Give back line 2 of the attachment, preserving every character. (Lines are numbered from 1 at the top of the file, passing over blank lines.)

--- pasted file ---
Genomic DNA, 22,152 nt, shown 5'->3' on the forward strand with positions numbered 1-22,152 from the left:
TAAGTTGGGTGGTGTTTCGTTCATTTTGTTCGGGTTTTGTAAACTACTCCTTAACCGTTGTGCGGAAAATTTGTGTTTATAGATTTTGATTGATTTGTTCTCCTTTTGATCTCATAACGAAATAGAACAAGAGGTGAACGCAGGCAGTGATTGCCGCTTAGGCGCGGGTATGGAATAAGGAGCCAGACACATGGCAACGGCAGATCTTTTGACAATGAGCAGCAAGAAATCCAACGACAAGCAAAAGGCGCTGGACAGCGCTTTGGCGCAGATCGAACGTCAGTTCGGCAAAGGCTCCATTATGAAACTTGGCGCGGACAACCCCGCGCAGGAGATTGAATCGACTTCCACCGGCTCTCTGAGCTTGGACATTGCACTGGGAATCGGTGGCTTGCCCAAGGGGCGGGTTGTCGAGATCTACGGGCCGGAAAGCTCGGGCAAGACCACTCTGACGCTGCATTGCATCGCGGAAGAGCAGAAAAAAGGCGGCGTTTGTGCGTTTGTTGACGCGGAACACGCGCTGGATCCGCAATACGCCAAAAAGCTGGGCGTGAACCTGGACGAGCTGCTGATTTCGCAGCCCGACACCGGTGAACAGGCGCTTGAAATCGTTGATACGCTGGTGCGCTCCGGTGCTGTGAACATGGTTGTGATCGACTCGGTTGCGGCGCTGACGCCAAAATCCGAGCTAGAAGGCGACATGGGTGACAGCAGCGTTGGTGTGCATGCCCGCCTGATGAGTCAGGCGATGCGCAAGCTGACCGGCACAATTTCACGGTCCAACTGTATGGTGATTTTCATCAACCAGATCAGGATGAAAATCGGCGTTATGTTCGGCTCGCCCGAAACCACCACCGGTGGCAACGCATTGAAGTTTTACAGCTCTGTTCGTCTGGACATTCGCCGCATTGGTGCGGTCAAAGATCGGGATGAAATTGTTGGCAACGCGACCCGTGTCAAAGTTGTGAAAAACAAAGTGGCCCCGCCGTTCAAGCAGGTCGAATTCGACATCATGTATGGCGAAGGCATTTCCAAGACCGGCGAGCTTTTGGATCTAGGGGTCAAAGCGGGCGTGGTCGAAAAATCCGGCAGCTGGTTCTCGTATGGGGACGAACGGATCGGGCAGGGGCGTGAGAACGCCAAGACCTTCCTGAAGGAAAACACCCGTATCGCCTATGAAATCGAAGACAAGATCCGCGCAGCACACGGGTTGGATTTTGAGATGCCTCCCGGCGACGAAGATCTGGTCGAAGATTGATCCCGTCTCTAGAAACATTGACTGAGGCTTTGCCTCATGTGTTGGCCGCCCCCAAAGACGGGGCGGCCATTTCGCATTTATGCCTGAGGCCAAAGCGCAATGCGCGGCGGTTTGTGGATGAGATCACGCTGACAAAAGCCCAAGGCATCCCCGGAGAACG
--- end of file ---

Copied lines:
TAAGTTGGGTGGTGTTTCGTTCATTTTGTTCGGGTTTTGTAAACTACTCCTTAACCGTTGTGCGGAAAATTTGTGTTTATAGATTTTGATTGATTTGTTCTCCTTTTGATCTCATAACGAAATAGAACAAGAGGTGAACGCAGGCAGTGATTGCCGCTTAGGCGCGGGTATGGAATAAGGAGCCAGACACATGGCAACGGCAGATCTTTTGACAATGAGCAGCAAGAAATCCAACGACAAGCAAAAGGCGCTGGACAGCGCTTTGGCGCAGATCGAACGTCAGTTCGGCAAAGGCTCCATTATGAAACTTGGCGCGGACAACCCCGCGCAGGAGATTGAATCGACTTCCACCGGCTCTCTGAGCTTGGACATTGCACTGGGAATCGGTGGCTTGCCCAAGGGGCGGGTTGTCGAGATCTACGGGCCGGAAAGCTCGGGCAAGACCACTCTGACGCTGCATTGCATCGCGGAAGAGCAGAAAAAAGGCGGCGTTTGTGCGTTTGTTGACGCGGAACACGCGCTGGATCCGCAATACGCCAAAAAGCTGGGCGTGAACCTGGACGAGCTGCTGATTTCGCAGCCCGACACCGGTGAACAGGCGCTTGAAATCGTTGATACGCTGGTGCGCTCCGGTGCTGTGAACATGGTTGTGATCGACTCGGTTGCGGCGCTGACGCCAAAATCCGAGCTAGAAGGCGACATGGGTGACAGCAGCGTTGGTGTGCATGCCCGCCTGATGAGTCAGGCGATGCGCAAGCTGACCGGCACAATTTCACGGTCCAACTGTATGGTGATTTTCATCAACCAGATCAGGATGAAAATCGGCGTTATGTTCGGCTCGCCCGAAACCACCACCGGTGGCAACGCATTGAAGTTTTACAGCTCTGTTCGTCTGGACATTCGCCGCATTGGTGCGGTCAAAGATCGGGATGAAATTGTTGGCAACGCGACCCGTGTCAAAGTTGTGAAAAACAAAGTGGCCCCGCCGTTCAAGCAGGTCGAATTCGACATCATGTATGGCGAAGGCATTTCCAAGACCGGCGAGCTTTTGGATCTAGGGGTCAAAGCGGGCGTGGTCGAAAAATCCGGCAGCTGGTTCTCGTATGGGGACGAACGGATCGGGCAGGGGCGTGAGAACGCCAAGACCTTCCTGAAGGAAAACACCCGTATCGCCTATGAAATCGAAGACAAGATCCGCGCAGCACACGGGTTGGATTTTGAGATGCCTCCCGGCGACGAAGATCTGGTCGAAGATTGATCCCGTCTCTAGAAACATTGACTGAGGCTTTGCCTCATGTGTTGGCCGCCCCCAAAGACGGGGCGGCCATTTCGCATTTATGCCTGAGGCCAAAGCGCAATGCGCGGCGGTTTGTGGATGAGATCACGCTGACAAAAGCCCAAGGCATCCCCGGAGAACG